And what if particular user is a member (direct or indirect) of BOTH of the above groups? What is the effect of above restrictions? Will the certificate request be allowed or denied? Common sense suggests that the request should be denied. But in my test environment it is not, which is very confusing. I tried many different combinations of denied/allowed groups and have got contradicting results.

The ultimate question is - what is definitive way to allow enrollment agent to request certificate on behalf of ANY user, EXCEPT members of particular domain security groups (local, global, universal, in this domain, in the whole forest, and including members of BUILTIN\ groups).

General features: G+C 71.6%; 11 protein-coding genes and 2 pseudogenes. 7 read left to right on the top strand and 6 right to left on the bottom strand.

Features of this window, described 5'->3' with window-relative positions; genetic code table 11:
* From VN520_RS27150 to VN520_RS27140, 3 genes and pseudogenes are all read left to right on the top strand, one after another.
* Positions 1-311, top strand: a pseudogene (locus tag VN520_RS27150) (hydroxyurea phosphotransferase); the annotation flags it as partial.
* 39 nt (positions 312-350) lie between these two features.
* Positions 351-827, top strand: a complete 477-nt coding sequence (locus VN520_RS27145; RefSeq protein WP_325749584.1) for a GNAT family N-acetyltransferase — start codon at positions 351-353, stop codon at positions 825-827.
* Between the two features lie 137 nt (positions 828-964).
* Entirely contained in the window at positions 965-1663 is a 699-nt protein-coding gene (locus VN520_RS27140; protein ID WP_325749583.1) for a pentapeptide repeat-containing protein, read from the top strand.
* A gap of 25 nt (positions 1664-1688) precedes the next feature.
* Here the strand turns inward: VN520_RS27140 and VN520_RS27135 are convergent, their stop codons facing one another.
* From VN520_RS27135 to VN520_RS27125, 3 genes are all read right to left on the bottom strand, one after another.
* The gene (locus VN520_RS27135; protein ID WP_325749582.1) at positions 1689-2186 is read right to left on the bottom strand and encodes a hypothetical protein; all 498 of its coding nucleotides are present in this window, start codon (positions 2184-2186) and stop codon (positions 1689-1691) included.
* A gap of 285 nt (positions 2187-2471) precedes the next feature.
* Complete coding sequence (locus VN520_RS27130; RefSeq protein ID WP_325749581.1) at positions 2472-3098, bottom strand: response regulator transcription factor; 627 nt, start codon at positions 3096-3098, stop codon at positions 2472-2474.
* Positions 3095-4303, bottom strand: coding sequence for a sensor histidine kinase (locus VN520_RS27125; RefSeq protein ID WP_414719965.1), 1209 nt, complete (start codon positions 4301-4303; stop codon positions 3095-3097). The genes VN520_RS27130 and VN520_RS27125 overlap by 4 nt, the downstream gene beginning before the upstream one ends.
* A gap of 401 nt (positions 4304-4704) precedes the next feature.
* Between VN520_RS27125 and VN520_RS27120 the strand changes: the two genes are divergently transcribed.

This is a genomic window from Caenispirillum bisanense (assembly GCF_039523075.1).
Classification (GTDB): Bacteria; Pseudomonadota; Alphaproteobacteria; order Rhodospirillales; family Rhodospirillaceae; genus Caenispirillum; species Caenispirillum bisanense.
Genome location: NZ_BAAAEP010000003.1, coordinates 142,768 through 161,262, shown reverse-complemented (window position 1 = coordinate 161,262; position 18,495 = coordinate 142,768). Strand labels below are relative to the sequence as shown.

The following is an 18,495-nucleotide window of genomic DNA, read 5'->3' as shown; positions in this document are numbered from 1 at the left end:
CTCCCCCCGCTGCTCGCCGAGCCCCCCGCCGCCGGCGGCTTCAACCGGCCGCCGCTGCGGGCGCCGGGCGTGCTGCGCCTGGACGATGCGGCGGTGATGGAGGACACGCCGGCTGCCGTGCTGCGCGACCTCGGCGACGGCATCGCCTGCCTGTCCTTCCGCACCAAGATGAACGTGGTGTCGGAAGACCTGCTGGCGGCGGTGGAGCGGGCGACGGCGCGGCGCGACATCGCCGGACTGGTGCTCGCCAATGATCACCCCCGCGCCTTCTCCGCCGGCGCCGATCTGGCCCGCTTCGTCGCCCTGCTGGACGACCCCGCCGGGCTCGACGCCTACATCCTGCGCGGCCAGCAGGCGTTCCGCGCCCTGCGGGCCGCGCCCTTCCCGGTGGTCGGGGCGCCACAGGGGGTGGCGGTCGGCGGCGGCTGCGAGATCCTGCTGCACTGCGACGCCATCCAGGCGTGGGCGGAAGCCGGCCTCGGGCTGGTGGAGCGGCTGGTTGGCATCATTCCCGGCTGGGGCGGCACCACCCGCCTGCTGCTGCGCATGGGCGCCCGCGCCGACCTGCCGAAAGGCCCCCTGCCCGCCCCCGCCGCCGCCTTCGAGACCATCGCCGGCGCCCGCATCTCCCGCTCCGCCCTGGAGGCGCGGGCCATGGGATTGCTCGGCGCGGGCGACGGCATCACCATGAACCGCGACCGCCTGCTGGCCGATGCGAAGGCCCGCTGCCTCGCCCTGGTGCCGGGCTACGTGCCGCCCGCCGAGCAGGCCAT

I havent found any particular guidance in Microsoft documentation or otherwise. It would be great if you shed some light on this matter.

Thanks in advance.

Vadims Podāns
Vadims Podāns 28.02.2019 19:10 (GMT+3) How to read ADCS Enrollment Agent/Certificate Manager rights in PowerShell

As it was discussed on TechNet forum: https://social.technet.microsoft.com/Forums/en-US/0a091586-3920-4171-87a6-00b28e0cc0e3/ad-cs-restricted-enrollment-agents-issue?forum=winserversecurity, the problem is that restrictions can be applied to global and universal groups. "BUILTIN\Administrators" is domain-local group and cannot be used as restriction group in ADCS.